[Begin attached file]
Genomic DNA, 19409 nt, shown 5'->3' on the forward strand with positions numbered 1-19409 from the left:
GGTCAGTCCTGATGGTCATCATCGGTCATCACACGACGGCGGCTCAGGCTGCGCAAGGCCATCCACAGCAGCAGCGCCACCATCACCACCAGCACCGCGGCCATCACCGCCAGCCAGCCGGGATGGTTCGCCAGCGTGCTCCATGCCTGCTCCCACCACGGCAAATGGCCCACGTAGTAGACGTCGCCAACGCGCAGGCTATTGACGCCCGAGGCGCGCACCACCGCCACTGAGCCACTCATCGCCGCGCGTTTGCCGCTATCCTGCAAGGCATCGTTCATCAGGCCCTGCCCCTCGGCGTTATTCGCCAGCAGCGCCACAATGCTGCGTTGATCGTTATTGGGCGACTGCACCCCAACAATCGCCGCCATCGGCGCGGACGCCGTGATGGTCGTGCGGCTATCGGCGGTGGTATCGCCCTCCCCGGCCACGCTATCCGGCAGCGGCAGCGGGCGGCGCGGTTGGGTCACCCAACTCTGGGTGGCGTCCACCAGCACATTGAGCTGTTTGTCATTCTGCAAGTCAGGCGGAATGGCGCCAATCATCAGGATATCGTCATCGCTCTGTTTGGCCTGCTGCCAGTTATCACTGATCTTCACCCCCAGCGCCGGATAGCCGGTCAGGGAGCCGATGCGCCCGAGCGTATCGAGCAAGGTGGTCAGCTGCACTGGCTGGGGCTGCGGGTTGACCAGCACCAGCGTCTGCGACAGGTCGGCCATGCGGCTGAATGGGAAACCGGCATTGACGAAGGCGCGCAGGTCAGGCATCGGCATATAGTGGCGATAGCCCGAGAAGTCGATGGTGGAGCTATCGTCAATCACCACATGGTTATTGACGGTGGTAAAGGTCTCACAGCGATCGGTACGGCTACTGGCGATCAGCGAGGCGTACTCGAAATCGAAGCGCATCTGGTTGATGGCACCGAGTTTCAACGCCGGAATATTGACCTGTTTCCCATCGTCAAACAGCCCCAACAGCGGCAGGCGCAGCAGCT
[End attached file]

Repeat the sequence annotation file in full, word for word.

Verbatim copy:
Genomic DNA, 19409 nt, shown 5'->3' on the forward strand with positions numbered 1-19409 from the left:
GGTCAGTCCTGATGGTCATCATCGGTCATCACACGACGGCGGCTCAGGCTGCGCAAGGCCATCCACAGCAGCAGCGCCACCATCACCACCAGCACCGCGGCCATCACCGCCAGCCAGCCGGGATGGTTCGCCAGCGTGCTCCATGCCTGCTCCCACCACGGCAAATGGCCCACGTAGTAGACGTCGCCAACGCGCAGGCTATTGACGCCCGAGGCGCGCACCACCGCCACTGAGCCACTCATCGCCGCGCGTTTGCCGCTATCCTGCAAGGCATCGTTCATCAGGCCCTGCCCCTCGGCGTTATTCGCCAGCAGCGCCACAATGCTGCGTTGATCGTTATTGGGCGACTGCACCCCAACAATCGCCGCCATCGGCGCGGACGCCGTGATGGTCGTGCGGCTATCGGCGGTGGTATCGCCCTCCCCGGCCACGCTATCCGGCAGCGGCAGCGGGCGGCGCGGTTGGGTCACCCAACTCTGGGTGGCGTCCACCAGCACATTGAGCTGTTTGTCATTCTGCAAGTCAGGCGGAATGGCGCCAATCATCAGGATATCGTCATCGCTCTGTTTGGCCTGCTGCCAGTTATCACTGATCTTCACCCCCAGCGCCGGATAGCCGGTCAGGGAGCCGATGCGCCCGAGCGTATCGAGCAAGGTGGTCAGCTGCACTGGCTGGGGCTGCGGGTTGACCAGCACCAGCGTCTGCGACAGGTCGGCCATGCGGCTGAATGGGAAACCGGCATTGACGAAGGCGCGCAGGTCAGGCATCGGCATATAGTGGCGATAGCCCGAGAAGTCGATGGTGGAGCTATCGTCAATCACCACATGGTTATTGACGGTGGTAAAGGTCTCACAGCGATCGGTACGGCTACTGGCGATCAGCGAGGCGTACTCGAAATCGAAGCGCATCTGGTTGATGGCACCGAGTTTCAACGCCGGAATATTGACCTGTTTCCCATCGTCAAACAGCCCCAACAGCGGCAGGCGCAGCAGCT